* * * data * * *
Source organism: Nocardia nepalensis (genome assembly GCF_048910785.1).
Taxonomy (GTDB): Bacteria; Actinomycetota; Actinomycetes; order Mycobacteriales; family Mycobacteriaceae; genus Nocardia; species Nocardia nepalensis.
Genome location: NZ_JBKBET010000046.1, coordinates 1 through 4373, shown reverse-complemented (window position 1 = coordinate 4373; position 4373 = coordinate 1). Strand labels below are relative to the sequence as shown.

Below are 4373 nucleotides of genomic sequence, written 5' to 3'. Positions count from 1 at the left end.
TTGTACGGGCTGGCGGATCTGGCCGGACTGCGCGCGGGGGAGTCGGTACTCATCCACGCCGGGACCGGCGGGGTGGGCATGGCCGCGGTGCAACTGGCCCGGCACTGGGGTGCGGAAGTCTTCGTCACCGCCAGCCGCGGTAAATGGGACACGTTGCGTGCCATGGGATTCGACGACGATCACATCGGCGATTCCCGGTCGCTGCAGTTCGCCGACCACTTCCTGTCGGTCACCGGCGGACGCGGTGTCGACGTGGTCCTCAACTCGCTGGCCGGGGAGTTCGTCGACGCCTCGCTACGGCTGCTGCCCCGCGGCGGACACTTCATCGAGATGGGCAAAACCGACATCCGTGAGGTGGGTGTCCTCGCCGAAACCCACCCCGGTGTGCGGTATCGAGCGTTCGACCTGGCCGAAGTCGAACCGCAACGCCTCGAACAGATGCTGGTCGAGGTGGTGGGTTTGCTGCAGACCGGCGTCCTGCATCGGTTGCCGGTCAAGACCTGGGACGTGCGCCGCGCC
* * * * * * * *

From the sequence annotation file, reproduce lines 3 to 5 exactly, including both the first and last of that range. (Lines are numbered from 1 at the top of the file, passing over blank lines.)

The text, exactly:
Genome location: NZ_JBKBET010000046.1, coordinates 1 through 4373, shown reverse-complemented (window position 1 = coordinate 4373; position 4373 = coordinate 1). Strand labels below are relative to the sequence as shown.

Below are 4373 nucleotides of genomic sequence, written 5' to 3'. Positions count from 1 at the left end.
TTGTACGGGCTGGCGGATCTGGCCGGACTGCGCGCGGGGGAGTCGGTACTCATCCACGCCGGGACCGGCGGGGTGGGCATGGCCGCGGTGCAACTGGCCCGGCACTGGGGTGCGGAAGTCTTCGTCACCGCCAGCCGCGGTAAATGGGACACGTTGCGTGCCATGGGATTCGACGACGATCACATCGGCGATTCCCGGTCGCTGCAGTTCGCCGACCACTTCCTGTCGGTCACCGGCGGACGCGGTGTCGACGTGGTCCTCAACTCGCTGGCCGGGGAGTTCGTCGACGCCTCGCTACGGCTGCTGCCCCGCGGCGGACACTTCATCGAGATGGGCAAAACCGACATCCGTGAGGTGGGTGTCCTCGCCGAAACCCACCCCGGTGTGCGGTATCGAGCGTTCGACCTGGCCGAAGTCGAACCGCAACGCCTCGAACAGATGCTGGTCGAGGTGGTGGGTTTGCTGCAGACCGGCGTCCTGCATCGGTTGCCGGTCAAGACCTGGGACGTGCGCCGCGCC